3.2 Overexpressing Id1 suppresses HBV transcription and replication

To detect the effect of Id1 on HBV regulation, Id1-expressing adenovirus (Id1Ad) was constructed and added to the HBV-expressing cell lines. Intracellular HBV DNA, HBc, and the extracellular HBeAg were less abundant in HepG2.2.15 cells infected with Id1Ad compared with those infected with GFP-expressing adenovirus (GFPAd) (Fig. 2A). A similar decline of HBV was also found in HepAD38 and HepG2-HBV1.1 cell lines with Id1 overexpression (Fig. S2A-B). Additionally, both the number of cccDNA copies and the abundance of pregenomic RNA (pgRNA), the reverse transcription template of HBV DNA, were reduced in HepG2.2.15 cells with Id1 upregulation (Fig. 2B); nevertheless, the reduction of pgRNA was much more drastic than that of cccDNA, suggesting that Id1 might regulate HBV via transcription, rather than directly affecting cccDNA abundance. A downward trend was detected in the accumulation of HBV DNA in HepG2-NTCP cells infected with HBV by transfecting pcDNA3.1-Id1 (Fig. 2C). It is well known that the transcription of HBV is mediated by four promoters. However, we found that only the activity of Cp was suppressed by Id1 (Fig. 2D), which is consistent with the decline of HBc and HBeAg.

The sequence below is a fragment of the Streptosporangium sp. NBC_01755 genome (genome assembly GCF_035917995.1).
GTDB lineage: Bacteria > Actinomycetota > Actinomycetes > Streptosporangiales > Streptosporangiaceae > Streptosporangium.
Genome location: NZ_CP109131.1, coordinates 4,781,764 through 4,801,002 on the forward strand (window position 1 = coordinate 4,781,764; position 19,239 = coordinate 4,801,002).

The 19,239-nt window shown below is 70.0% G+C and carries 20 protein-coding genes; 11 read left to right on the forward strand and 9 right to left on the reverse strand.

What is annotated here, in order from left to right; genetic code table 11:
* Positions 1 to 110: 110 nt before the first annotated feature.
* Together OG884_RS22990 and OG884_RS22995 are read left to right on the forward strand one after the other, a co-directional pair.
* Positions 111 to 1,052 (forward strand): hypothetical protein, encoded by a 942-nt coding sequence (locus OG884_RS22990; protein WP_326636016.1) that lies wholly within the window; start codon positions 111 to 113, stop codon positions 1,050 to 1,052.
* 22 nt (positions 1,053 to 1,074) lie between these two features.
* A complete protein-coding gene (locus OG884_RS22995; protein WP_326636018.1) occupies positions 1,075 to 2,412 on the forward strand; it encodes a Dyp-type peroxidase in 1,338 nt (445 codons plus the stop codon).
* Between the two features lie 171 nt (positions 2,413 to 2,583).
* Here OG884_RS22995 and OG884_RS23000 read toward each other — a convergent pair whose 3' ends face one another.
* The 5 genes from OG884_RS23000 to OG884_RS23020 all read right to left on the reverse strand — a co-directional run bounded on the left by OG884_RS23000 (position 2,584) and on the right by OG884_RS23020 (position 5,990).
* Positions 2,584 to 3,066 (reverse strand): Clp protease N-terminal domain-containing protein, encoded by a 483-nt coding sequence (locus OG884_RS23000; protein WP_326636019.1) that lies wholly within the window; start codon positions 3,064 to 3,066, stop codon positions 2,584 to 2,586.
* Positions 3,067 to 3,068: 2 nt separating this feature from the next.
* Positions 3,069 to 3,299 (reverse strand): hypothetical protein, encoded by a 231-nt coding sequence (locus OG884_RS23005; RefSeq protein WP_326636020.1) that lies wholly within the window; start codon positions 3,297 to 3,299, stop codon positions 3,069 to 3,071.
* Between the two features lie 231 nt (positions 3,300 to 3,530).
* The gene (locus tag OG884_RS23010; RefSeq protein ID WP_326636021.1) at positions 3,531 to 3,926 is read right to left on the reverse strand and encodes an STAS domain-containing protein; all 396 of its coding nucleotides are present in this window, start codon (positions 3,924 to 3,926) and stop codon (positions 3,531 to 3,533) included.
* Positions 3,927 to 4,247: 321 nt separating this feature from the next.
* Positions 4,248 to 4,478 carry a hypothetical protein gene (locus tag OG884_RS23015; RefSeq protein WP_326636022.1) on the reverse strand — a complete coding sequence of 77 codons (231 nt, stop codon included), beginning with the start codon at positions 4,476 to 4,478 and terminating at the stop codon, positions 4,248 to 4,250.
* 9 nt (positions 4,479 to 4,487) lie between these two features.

Next, we investigated whether HBV was affected by Id1 in vivo. Compared to those of the control group, the levels of HBV DNA intermediates and HBc extracted from liver tissue of the experimental AAV/HBV-infected mice infected with Id1Ad were reduced to approximately 54% and 40%, respectively (Fig. 2E and S2C). In addition, HBeAg accumulation, which reflects the transcriptional activity of HBV in vivo, was also lower in the serum of mice treated with Id1Ad (Fig. 2F). Thus, these data confirmed that Id1 could reduce HBV transcription in vitro and in vivo.

3.3 E2F4 is a potential target gene of Id1 regulating HBV transcription